Three Principles of Tidy Data

The three principles of tidy data includes each variable forming a column, each observation forming a row, and each type of observation unit forming a table. The best way to tidy messy datasets is by firstly ensuring that column headers not are values, but rather variable names. If this is the case, in order to fix it we must “melt” or stack columns into rows, to create a “molten” dataset. Secondly, we must make sure that multiple variables are not stored in one column. This may fixed by simply adding additional variables (columns) as needed. Thirdly, we must ensure that variables are not stored in both rows and columns. This is done by performing a cast operation, which unstacks untidy elements. Fourth, we must ensure that there are not multiple types of observational units in one table. This may require breaking down datasets into multiple datasets, a process known as normalization. Lastly, we must make sure that there isn’t one type of observational unit in multiple tables. If there is, we must put the files into lists of tables, add a new column for each table that includes the original file name, and then combine all tables into a single table.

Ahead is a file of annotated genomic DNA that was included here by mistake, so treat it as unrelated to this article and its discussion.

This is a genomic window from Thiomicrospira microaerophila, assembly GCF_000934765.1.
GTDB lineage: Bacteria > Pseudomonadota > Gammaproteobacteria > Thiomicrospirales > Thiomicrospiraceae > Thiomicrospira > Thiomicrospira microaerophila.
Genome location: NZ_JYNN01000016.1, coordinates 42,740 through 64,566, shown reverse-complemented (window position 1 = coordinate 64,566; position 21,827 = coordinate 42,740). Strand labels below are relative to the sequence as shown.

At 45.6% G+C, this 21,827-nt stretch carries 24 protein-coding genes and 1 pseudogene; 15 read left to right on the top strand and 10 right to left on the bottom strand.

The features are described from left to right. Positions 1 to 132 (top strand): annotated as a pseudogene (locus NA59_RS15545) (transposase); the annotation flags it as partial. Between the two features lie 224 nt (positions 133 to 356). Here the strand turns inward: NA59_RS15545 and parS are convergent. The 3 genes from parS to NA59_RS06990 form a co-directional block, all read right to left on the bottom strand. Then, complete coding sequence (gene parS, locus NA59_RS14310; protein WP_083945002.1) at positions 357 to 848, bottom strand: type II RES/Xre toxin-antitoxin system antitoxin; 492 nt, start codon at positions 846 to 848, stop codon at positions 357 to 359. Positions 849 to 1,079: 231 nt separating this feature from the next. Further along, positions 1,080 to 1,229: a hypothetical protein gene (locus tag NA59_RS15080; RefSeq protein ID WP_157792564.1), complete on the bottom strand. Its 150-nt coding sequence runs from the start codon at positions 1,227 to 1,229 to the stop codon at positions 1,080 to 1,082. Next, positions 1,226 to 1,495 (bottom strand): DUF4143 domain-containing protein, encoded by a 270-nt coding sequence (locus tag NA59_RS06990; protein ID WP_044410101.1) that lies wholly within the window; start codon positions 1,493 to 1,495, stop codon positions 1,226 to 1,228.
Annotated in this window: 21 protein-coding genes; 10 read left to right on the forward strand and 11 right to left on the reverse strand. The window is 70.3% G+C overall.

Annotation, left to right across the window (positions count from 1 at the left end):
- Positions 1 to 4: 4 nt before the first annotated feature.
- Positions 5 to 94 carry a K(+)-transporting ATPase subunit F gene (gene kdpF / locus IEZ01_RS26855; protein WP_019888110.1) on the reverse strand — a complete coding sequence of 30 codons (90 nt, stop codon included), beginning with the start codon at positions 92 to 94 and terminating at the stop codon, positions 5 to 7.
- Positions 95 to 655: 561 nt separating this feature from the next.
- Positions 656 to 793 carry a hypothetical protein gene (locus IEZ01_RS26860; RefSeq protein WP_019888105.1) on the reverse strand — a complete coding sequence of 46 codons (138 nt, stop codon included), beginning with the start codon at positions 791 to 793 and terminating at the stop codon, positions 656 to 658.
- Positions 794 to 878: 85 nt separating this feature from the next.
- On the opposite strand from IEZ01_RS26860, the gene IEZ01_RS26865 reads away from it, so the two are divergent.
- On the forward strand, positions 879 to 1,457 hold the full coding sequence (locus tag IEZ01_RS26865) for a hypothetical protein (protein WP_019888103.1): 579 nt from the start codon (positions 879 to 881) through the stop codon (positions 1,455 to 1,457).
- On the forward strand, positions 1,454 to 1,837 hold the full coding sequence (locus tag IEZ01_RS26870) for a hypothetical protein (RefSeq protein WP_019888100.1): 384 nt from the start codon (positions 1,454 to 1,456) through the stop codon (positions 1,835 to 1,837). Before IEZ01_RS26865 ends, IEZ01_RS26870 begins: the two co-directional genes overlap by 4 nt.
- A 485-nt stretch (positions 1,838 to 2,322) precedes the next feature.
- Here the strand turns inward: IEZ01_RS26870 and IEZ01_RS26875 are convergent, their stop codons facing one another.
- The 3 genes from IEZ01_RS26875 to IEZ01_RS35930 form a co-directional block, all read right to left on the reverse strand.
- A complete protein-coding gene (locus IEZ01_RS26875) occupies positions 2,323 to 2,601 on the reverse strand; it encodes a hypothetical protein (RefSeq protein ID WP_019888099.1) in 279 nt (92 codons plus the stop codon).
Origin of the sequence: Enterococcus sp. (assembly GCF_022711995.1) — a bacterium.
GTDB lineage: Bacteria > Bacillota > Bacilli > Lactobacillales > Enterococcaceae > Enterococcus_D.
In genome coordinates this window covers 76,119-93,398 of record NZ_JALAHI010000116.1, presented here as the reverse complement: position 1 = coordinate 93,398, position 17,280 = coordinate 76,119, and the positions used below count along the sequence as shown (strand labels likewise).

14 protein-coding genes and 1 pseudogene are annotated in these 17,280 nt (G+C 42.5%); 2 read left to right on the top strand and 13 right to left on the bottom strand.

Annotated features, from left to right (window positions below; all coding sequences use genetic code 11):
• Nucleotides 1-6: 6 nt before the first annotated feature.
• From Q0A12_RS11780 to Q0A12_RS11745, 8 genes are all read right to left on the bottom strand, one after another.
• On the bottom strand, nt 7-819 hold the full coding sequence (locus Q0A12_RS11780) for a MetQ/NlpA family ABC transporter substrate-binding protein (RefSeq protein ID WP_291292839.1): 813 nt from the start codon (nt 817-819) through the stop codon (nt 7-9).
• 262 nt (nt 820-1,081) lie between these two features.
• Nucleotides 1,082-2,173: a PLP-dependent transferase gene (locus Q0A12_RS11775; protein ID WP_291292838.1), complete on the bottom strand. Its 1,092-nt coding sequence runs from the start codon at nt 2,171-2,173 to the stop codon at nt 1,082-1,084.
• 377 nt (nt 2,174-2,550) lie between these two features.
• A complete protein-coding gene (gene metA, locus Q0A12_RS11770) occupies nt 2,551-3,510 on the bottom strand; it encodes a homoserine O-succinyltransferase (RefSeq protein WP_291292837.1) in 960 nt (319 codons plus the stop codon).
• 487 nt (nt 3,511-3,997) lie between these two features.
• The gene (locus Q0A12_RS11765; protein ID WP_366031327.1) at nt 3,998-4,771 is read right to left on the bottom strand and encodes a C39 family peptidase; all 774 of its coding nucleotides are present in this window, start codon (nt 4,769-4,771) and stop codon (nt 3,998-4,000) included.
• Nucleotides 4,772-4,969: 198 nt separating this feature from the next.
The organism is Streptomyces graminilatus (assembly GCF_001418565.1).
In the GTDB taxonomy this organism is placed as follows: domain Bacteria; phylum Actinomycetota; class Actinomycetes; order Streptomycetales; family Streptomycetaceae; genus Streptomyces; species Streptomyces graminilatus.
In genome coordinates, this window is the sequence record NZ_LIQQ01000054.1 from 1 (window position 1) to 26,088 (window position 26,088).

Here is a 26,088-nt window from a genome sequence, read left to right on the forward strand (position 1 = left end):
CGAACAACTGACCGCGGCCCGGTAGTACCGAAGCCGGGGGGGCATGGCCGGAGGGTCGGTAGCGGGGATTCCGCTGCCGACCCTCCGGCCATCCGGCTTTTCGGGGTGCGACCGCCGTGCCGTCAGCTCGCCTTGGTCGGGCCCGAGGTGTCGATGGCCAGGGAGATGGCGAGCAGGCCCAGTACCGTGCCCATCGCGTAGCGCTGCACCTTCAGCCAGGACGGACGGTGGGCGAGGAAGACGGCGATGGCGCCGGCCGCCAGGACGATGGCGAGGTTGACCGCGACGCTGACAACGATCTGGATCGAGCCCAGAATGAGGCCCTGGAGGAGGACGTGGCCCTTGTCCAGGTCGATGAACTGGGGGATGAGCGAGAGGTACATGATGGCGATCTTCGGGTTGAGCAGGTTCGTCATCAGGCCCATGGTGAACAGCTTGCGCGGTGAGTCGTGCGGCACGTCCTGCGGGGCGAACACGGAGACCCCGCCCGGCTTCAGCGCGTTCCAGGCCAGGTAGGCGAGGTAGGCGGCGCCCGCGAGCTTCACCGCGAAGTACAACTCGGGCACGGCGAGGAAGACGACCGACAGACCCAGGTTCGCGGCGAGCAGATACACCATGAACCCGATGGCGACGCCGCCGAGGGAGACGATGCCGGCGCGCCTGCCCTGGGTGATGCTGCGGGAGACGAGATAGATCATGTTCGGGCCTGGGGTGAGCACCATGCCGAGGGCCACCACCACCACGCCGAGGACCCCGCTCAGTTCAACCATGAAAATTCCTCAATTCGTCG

For my current research work on cultural effects on women’s autonomy in healthcare decision-making, I may be able to implement tidy data based on a survey. This may look like a table with the variables (columns): country, age, religion, ethnicity, martial status, and response. The “response” column refers the participant’s answer to the question, “Do you feel like you have autonomy when it comes to your healthcare decision-making?”. For the sake of this tidy dataset, this answer would be entered as either a “y” for yes, or “n” for no. Using this tidy dataset, I may be able to more easily identify correlations between culture and women’s autonomy in healthcare. This can also be made easier to visualize by creating plots or charts from the dataset using tidy tools. Three side-by-side bar plots may be created with a value axis of Number of Women, a category axis of Yes or No, and color axises of Religions, Ethnicities, and Countries. Then, using qualitative data collected through interviews, I would be able to identify which aspects (beliefs, traditions, et cetera) of these cultures are limiting to women’s autonomy.